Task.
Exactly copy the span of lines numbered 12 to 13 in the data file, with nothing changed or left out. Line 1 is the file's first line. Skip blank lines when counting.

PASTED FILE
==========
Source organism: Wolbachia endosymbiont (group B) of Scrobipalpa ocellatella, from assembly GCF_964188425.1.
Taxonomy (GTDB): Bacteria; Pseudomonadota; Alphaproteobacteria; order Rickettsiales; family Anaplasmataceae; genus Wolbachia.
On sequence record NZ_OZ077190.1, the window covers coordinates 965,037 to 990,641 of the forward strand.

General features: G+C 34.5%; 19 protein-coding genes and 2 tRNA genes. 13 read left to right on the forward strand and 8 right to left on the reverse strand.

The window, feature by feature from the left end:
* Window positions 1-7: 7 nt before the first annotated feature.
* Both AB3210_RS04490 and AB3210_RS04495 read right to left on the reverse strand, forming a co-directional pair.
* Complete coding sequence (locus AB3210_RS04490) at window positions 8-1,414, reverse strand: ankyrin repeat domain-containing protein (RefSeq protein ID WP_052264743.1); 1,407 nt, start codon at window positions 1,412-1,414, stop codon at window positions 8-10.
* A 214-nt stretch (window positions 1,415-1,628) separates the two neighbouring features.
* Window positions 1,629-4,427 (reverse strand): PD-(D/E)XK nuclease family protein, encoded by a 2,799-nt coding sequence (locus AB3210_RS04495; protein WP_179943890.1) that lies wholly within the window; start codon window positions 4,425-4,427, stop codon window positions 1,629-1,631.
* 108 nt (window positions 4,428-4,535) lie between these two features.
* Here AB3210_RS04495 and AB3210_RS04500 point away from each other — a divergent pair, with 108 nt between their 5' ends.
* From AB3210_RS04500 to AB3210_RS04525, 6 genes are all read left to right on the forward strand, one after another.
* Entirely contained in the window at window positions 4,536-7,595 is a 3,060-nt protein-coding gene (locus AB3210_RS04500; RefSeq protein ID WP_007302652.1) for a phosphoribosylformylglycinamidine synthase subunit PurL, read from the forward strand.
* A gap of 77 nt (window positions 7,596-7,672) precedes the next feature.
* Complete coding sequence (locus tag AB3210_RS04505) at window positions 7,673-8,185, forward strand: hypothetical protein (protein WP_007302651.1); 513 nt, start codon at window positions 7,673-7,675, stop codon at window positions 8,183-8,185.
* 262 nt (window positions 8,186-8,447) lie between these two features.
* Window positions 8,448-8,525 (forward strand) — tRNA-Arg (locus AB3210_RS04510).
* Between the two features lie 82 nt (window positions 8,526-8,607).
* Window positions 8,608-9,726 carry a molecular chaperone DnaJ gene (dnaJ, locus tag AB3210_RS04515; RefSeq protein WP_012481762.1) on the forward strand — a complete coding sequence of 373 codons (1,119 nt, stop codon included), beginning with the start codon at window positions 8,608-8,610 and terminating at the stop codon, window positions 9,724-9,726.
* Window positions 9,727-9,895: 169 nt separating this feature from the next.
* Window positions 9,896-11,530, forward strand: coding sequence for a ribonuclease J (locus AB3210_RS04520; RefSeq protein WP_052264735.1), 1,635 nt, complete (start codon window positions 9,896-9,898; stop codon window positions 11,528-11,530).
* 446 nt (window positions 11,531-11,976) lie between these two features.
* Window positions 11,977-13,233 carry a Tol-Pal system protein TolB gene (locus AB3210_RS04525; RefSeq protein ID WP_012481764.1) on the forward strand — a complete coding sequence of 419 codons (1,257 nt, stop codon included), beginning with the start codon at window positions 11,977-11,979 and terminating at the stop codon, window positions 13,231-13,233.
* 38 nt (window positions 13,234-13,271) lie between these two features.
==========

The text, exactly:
* Here AB3210_RS04495 and AB3210_RS04500 point away from each other — a divergent pair, with 108 nt between their 5' ends.
* From AB3210_RS04500 to AB3210_RS04525, 6 genes are all read left to right on the forward strand, one after another.